When we published the web-based curricula for North Dakota Studies including The Civil War in North Dakota and North Dakota People Living on the Land, we hoped to receive comments from readers that would lead to corrections, new approaches to organizing the material, and perhaps ideas for new sections. We thought that a web-based curriculum, unlike a paper textbook, could be easily changed and we welcomed the dialog that we might have with students and teachers.
Well, we have heard from nary a student nor a teacher. However, we have heard from a good number of readers who have been out of school for a long time. Their comments have brought smiles to our faces, but also some work that led to careful thought and corrections. The whole-community method of writing history is new and inspiring, but also a little worrisome and frightening at times. We take our responsibility to write accurate, thorough, and interesting history very seriously, but sometimes a nudge in a different direction is just what we need.
I will not reveal the names of the people who wrote, but we want to share a few of their comments with you.
A descendant of Siegmund Rothhammer wrote to tell us we had his name and some other details wrong. Rothhammer traveled to North Dakota in 1864 with General Sully. His assignment was to observe and take notes on plants, animals, soil, minerals, and climate.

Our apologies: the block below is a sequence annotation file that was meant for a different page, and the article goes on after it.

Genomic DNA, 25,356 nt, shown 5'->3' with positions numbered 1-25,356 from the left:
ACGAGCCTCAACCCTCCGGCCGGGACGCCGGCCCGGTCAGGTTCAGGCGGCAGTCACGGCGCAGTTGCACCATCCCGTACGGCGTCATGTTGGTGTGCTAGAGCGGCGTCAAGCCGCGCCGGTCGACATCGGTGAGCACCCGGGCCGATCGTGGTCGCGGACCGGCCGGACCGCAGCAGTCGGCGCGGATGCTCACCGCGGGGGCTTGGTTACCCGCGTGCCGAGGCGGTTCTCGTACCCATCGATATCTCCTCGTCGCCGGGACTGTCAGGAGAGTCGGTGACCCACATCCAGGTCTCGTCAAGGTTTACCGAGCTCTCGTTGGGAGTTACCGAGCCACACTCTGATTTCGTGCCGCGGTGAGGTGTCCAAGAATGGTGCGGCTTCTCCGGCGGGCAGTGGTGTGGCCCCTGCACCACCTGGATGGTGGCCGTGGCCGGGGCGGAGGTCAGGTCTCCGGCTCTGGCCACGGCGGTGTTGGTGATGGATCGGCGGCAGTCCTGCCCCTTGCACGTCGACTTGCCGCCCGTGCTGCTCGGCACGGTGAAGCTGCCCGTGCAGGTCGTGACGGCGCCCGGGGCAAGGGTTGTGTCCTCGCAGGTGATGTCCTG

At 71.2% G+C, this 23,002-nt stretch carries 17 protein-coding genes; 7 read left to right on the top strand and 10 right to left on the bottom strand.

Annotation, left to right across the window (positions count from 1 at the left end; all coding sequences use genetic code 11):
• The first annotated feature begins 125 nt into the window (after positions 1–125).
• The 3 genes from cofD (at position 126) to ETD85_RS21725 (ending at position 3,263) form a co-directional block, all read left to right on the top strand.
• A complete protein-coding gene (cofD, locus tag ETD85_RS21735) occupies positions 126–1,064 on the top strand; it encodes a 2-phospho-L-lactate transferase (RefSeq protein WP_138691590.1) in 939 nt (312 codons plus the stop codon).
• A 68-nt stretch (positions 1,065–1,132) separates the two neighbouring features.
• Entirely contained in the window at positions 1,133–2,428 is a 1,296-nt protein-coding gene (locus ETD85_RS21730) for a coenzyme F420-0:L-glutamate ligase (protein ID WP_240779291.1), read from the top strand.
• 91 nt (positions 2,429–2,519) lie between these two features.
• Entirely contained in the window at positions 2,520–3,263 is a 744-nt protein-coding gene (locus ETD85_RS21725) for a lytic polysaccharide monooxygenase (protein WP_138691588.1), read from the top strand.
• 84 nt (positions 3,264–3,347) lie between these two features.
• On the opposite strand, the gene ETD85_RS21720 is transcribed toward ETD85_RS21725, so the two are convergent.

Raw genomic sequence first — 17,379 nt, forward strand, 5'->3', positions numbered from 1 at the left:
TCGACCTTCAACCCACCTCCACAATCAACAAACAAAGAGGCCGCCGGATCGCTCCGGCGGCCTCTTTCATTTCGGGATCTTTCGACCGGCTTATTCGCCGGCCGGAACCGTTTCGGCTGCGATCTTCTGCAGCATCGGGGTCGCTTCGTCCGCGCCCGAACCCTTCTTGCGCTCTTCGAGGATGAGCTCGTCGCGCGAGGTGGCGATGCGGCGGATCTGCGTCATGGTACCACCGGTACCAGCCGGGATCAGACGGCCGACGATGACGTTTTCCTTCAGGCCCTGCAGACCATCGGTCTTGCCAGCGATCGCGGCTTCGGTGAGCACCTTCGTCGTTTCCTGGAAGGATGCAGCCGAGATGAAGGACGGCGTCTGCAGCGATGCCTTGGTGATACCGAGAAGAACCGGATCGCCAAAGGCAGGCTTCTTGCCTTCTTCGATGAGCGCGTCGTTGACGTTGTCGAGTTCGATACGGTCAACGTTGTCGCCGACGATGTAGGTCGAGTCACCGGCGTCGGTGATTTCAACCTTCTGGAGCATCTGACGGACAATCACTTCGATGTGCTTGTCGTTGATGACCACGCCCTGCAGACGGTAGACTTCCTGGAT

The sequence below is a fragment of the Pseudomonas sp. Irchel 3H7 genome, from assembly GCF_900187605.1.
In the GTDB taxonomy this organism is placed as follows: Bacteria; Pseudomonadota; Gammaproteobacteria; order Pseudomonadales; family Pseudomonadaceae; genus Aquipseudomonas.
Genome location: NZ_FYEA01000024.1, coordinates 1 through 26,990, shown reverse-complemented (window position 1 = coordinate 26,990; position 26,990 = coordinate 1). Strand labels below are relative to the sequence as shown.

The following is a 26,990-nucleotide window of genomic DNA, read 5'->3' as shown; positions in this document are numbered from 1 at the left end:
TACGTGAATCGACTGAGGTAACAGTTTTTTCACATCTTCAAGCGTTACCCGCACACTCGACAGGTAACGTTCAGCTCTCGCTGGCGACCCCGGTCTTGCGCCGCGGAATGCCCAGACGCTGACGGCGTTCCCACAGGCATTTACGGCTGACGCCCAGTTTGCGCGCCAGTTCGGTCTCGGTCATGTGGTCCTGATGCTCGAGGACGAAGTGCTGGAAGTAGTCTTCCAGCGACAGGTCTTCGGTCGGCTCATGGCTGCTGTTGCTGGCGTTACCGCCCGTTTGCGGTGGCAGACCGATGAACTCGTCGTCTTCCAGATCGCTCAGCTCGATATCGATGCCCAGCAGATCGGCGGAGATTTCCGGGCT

Our correspondent’s email sent us on a search for the errors. Certain that I had copied his name carefully, I returned to the archival source. Indeed, my spelling matched the documents. But one cannot easily dismiss the family knowledge that our correspondent had, so I carried on. Finally, I found the source of the error. The microfilm copy of Rothhammer’s report had come to us from another state with the error already embedded. A further search in other resources confirmed the error and we made the correction.
Two Bears was a Dakota leader who defended his peaceful hunting camp at Whitestone Hill in 1863. Our Civil War piece on Whitestone Hill was criticized for calling the conflict a battle, instead of a massacre. SHSND 1952-5644a
Another comment came to us from a descendant of Two Bears who defended his hunting camp from an army attack at Whitestone Hill in 1863. This correspondent asked that we reconsider the use of the word “battle” in the title of our story about the conflict at Whitestone Hill. “Massacre” was more appropriate, he argued, and gently scolded us for this error. I agreed with him, and made the change to the website. Again, using words found in original resources had led to our error.
Some correspondents have praised these educational websites, and we are proud as peacocks when we hear from happy readers. Recently, a British woman wrote to tell us how she had found North Dakota: People Living on the Land and read through much of it. She said, “I want to thank you for such a beautifully written, informative and stimulating website.”
And that’s why we love our web-based curriculum: widely read, easily corrected.